This profession is not for people looking for positive reinforcement from the public. Very often it can be a thankless job and you can't desire accolades, because those are not usually forthcoming. Just do your job to the best of your ability and live with the decisions you've made.

                Comment


                • #9
                  I had LASIK done and have no regrets. my recovery was seven days which kind of sucked because I had to leave contacts in the whole time. The only thing that hasn't been great is when I wake up in the middle of the night my eyes are very very dry and it hurts like hell to open them. I've heard flaxseed oil helps with that but haven't bought any yet.

                  As far as Halo's go, they aren't that common anymore. I personally had PRK done, which is a procedure that is all laser and there is no corneal flap cut. Two days after my procedure I was seeing halos that looked like spider webs around lights at night and I thought great I was one of the few. The next day though my vision was crystal clear and my night vision was amazing.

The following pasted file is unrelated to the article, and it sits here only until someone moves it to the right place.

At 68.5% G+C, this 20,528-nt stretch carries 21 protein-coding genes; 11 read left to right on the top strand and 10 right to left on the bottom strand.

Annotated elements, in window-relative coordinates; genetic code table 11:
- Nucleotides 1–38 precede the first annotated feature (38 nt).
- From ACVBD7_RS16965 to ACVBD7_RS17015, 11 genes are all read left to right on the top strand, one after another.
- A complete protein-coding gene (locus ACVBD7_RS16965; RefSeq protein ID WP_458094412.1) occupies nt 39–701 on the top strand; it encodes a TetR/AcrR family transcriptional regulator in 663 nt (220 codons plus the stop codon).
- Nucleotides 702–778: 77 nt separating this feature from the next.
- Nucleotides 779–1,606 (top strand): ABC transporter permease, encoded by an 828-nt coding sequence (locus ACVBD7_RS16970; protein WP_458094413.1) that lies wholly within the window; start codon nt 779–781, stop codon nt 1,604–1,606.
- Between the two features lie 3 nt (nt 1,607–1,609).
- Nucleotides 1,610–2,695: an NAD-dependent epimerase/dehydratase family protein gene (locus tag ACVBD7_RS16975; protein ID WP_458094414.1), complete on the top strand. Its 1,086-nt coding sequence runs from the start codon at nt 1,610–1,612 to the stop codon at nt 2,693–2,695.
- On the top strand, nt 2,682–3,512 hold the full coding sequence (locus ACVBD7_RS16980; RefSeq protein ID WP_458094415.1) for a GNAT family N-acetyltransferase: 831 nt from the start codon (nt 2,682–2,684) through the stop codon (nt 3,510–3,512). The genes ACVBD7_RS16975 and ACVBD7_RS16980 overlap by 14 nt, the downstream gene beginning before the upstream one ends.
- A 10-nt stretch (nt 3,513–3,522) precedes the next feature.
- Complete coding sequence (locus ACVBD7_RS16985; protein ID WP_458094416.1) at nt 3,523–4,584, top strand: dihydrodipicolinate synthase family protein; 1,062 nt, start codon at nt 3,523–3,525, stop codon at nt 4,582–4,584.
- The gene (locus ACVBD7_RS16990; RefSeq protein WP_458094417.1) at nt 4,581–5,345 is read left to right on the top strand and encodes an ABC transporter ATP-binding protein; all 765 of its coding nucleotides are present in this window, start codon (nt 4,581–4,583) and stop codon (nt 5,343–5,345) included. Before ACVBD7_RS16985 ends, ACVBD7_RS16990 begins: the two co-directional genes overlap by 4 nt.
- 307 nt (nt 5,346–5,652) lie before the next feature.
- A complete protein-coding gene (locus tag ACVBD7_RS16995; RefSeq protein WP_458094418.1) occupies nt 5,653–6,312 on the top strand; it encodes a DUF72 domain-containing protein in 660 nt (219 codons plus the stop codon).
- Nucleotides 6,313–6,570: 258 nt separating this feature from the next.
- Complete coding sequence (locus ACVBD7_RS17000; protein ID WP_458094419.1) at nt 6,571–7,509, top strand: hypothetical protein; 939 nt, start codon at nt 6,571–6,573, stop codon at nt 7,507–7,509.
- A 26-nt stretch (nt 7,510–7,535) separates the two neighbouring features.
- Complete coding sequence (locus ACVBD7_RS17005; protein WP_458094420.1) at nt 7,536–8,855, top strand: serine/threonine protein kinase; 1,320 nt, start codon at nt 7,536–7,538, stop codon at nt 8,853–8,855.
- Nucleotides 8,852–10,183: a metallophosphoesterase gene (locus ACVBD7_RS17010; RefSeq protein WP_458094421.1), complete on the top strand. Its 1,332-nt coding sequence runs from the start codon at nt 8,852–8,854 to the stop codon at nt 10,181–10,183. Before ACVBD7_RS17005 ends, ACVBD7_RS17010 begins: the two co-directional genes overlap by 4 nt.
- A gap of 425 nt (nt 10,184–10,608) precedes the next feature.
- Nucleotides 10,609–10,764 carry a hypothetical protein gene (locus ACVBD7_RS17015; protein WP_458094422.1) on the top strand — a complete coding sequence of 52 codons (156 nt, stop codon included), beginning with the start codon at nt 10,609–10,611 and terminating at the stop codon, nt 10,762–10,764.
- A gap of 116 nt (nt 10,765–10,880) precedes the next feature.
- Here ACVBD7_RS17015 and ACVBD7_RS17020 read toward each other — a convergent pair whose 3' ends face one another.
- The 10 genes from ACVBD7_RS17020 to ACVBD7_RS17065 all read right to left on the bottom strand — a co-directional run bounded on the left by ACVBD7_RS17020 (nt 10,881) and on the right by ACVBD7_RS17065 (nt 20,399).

I'd recommend it for anyone but you have to do a lot of research to find the best doctor you can. This is not something I would try to find at a bargain price.
                  "Good people sleep well in their beds at night only because rough men stand ready to commit acts of violence on their behalf."

                  Comment


                  • #10
                    What about like, flap dislocation. I've read of people getting poked in the eye. I read on the FDA's website if you play contact sports or boxing or something similiar, you wouldn't be a good candidate so wouldn't that make law enforcement not a good candidate?